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The Nels Cline Singers - Draw Breath

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Artist: The Nels Cline Singers

Album: Draw Breath

Label: Cryptogramophone

Review date: Jul. 27, 2007

With Draw Breath, guitar doyen Nels Cline forgoes the plush jams of Wilco in favor of the wild and wooly licks of his past. This should please those who believe The Jeff Tweedy Show has taken a permanent detour into snoozeville, a complaint I personally reject.

Let’s not begrudge the guy a paycheck: if anyone deserves recompense for decades of musical deftness, it’s Cline. From epic splatter-jazz with his own group(s) to gobs of sideman work, he’s pretty much always on top of his game. Cline’s deckhand duties on Good Ship Watt, C&W romps with Carla Bozulich and jazz excursions with Charlie Haden certainly illustrate his adaptability. Yet the full spread of his talents are best heard on releases bearing own moniker.

This album is the third entry from the Nels Cline Singers, which, ha-ha, features no vocals. Instead, the disc boasts full-frontal jazz assaults tempered by meditative acoustic pieces and brief prog forays. While the individual compositions don’t hang together perfectly, each is riveting in its own right.

Fans of both tempered and unfettered noise should find the second half of “An Evening at Pops’” fulfilling, while opener “Caved-In Heart Blues” showcases Cline’s way with barebones melody, evoking a mood of overcast contemplation.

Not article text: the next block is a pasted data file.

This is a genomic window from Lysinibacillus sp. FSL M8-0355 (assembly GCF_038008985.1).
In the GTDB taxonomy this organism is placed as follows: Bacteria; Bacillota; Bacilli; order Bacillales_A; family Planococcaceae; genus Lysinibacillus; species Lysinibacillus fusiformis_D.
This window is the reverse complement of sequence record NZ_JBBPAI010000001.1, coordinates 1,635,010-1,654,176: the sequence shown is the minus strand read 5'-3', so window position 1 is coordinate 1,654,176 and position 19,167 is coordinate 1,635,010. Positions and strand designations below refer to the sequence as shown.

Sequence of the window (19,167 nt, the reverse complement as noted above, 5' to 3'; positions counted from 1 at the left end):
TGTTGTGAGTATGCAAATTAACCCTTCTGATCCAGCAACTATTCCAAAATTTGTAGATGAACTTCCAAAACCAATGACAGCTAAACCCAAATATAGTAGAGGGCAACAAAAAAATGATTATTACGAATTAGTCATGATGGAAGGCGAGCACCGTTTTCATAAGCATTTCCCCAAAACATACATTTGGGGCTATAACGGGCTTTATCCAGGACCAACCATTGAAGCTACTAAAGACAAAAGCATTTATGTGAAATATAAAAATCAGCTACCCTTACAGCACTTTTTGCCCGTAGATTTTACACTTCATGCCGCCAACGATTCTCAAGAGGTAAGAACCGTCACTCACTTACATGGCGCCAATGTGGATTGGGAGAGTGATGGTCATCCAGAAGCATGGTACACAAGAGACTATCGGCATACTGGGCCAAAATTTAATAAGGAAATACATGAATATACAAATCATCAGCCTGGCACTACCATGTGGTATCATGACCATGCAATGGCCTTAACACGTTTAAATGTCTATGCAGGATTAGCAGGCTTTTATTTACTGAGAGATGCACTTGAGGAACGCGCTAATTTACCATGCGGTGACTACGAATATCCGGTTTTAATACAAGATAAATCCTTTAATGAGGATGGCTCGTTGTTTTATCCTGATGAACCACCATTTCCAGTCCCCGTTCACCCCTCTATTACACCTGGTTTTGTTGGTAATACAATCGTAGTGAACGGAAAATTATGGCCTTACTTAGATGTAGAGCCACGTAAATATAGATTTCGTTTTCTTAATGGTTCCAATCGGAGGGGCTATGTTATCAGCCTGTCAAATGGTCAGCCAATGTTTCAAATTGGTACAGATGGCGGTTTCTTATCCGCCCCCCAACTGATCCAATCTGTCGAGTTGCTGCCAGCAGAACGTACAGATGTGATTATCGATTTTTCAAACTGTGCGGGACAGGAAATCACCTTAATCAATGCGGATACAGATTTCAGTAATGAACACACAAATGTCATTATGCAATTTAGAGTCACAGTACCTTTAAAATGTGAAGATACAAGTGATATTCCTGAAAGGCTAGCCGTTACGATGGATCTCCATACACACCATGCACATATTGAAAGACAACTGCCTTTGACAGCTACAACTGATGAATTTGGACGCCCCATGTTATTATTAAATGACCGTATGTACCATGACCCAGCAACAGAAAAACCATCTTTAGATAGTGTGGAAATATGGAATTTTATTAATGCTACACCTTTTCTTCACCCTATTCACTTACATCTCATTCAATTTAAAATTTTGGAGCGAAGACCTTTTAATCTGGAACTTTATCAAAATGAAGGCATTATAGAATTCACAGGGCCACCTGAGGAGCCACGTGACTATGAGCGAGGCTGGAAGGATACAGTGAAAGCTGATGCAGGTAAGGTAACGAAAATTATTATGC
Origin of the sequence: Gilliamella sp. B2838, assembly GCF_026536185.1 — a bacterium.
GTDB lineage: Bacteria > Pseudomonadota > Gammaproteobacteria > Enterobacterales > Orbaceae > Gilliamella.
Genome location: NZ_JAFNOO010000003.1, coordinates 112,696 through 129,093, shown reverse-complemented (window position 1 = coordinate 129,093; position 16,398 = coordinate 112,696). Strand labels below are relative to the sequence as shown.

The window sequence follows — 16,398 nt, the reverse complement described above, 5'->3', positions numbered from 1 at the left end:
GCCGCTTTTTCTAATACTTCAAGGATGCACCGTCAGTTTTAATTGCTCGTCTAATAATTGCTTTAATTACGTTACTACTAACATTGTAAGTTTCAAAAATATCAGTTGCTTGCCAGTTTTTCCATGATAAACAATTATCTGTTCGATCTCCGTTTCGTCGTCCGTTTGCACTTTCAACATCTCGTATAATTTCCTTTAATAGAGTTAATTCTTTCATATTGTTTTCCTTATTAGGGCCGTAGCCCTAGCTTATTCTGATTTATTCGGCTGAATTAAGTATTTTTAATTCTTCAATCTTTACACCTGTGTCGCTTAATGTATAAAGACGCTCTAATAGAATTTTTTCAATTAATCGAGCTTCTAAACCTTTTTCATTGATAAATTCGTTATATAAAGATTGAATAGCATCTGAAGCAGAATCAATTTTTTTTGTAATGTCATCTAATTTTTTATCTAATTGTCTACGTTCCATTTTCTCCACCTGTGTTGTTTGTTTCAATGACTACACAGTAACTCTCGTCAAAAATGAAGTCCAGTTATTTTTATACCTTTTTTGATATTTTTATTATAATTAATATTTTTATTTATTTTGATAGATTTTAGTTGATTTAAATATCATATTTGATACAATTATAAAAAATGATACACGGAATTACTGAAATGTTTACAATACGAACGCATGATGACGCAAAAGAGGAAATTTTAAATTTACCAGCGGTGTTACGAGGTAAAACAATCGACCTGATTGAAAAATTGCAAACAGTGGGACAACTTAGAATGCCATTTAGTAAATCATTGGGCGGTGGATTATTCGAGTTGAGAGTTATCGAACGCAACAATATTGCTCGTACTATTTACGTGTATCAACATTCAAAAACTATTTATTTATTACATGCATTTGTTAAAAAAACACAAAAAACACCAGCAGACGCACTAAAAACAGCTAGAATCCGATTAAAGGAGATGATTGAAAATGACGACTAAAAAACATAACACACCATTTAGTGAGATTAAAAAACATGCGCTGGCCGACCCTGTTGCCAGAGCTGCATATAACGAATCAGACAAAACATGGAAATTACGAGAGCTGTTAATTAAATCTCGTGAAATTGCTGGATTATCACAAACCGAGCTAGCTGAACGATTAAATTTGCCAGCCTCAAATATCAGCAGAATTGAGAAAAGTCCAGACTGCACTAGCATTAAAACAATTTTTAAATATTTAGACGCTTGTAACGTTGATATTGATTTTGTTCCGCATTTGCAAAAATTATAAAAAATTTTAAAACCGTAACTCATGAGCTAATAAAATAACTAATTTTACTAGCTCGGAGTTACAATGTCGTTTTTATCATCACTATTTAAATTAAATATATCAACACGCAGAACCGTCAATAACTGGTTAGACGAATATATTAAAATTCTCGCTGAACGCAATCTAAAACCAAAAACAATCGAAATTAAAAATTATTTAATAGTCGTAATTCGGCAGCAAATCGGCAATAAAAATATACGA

Blazing licks abound on “Attempted,” which mines the same sonic territory as Cline’s deliciously slippery 2000 effort The Inkling. Pitch-shifted guitar lines engage in a high-velocity game of chicken with Scott Amendola’s furiously blurry drums and Devin Hoff’s hyperactive contra bass.

Cline’s latest borrows from a good deal of his previous work, including his recent Andrew Hill tribute New Monastery, an album marked by scorching experimentation and thematic deliberation. Which isn’t to say Draw Breath fails to carve its own spot in the Cline canon; the six-string athleticism in “Confection” pushes beyond anything I’ve previously heard him accomplish on the instrument.

But this isn’t your father’s fusion, to borrow a cliché. John McLaughlin had his Sapphire Bullets of Pure Love; Cline packs Emerald Arrows of Refined Soul. His chops never outstrip the visceral and emotive character of his playing, rare for a musician at this level of mastery.

The album’s closing suite begins with the steel-string reverie “The Angel of Angels,” and winds up with the delicately eerie “Squirrel of God,” a tune bedecked with bowed bass and layers of effected guitar. In between rests “Reckognize I,” “Mixed Message” and “Reckognize II” — an Oreo cookie of burnished acoustics with spazz-jazz core.

So yeah, Cline’s in Wilco, playing big rooms to graying hipsters and their well-heeled ilk. Bitch all you want, just don’t skip out on Draw Breath.

By Casey Rae-Hunter

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